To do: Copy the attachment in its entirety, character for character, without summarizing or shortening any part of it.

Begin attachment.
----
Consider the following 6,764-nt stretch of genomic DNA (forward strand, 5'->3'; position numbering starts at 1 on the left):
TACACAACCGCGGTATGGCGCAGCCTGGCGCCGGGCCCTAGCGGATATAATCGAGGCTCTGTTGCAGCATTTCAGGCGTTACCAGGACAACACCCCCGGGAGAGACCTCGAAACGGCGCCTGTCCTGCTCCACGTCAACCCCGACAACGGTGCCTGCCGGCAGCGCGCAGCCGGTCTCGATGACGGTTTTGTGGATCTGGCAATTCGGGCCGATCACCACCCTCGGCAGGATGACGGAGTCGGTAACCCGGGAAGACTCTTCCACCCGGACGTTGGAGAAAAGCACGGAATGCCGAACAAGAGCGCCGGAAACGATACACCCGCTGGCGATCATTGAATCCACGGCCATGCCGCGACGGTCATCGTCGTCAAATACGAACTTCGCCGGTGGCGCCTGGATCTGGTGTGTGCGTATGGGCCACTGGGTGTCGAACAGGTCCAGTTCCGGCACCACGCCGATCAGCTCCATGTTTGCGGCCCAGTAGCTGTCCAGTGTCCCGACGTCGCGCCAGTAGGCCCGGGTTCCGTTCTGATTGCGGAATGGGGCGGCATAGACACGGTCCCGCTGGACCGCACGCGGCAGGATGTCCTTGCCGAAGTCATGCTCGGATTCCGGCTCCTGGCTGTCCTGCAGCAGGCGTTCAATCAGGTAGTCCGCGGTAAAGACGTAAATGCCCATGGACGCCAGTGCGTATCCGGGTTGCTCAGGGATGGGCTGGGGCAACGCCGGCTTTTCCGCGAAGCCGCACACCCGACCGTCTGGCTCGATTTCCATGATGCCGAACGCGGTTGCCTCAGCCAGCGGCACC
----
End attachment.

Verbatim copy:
Consider the following 6,764-nt stretch of genomic DNA (forward strand, 5'->3'; position numbering starts at 1 on the left):
TACACAACCGCGGTATGGCGCAGCCTGGCGCCGGGCCCTAGCGGATATAATCGAGGCTCTGTTGCAGCATTTCAGGCGTTACCAGGACAACACCCCCGGGAGAGACCTCGAAACGGCGCCTGTCCTGCTCCACGTCAACCCCGACAACGGTGCCTGCCGGCAGCGCGCAGCCGGTCTCGATGACGGTTTTGTGGATCTGGCAATTCGGGCCGATCACCACCCTCGGCAGGATGACGGAGTCGGTAACCCGGGAAGACTCTTCCACCCGGACGTTGGAGAAAAGCACGGAATGCCGAACAAGAGCGCCGGAAACGATACACCCGCTGGCGATCATTGAATCCACGGCCATGCCGCGACGGTCATCGTCGTCAAATACGAACTTCGCCGGTGGCGCCTGGATCTGGTGTGTGCGTATGGGCCACTGGGTGTCGAACAGGTCCAGTTCCGGCACCACGCCGATCAGCTCCATGTTTGCGGCCCAGTAGCTGTCCAGTGTCCCGACGTCGCGCCAGTAGGCCCGGGTTCCGTTCTGATTGCGGAATGGGGCGGCATAGACACGGTCCCGCTGGACCGCACGCGGCAGGATGTCCTTGCCGAAGTCATGCTCGGATTCCGGCTCCTGGCTGTCCTGCAGCAGGCGTTCAATCAGGTAGTCCGCGGTAAAGACGTAAATGCCCATGGACGCCAGTGCGTATCCGGGTTGCTCAGGGATGGGCTGGGGCAACGCCGGCTTTTCCGCGAAGCCGCACACCCGACCGTCTGGCTCGATTTCCATGATGCCGAACGCGGTTGCCTCAGCCAGCGGCACC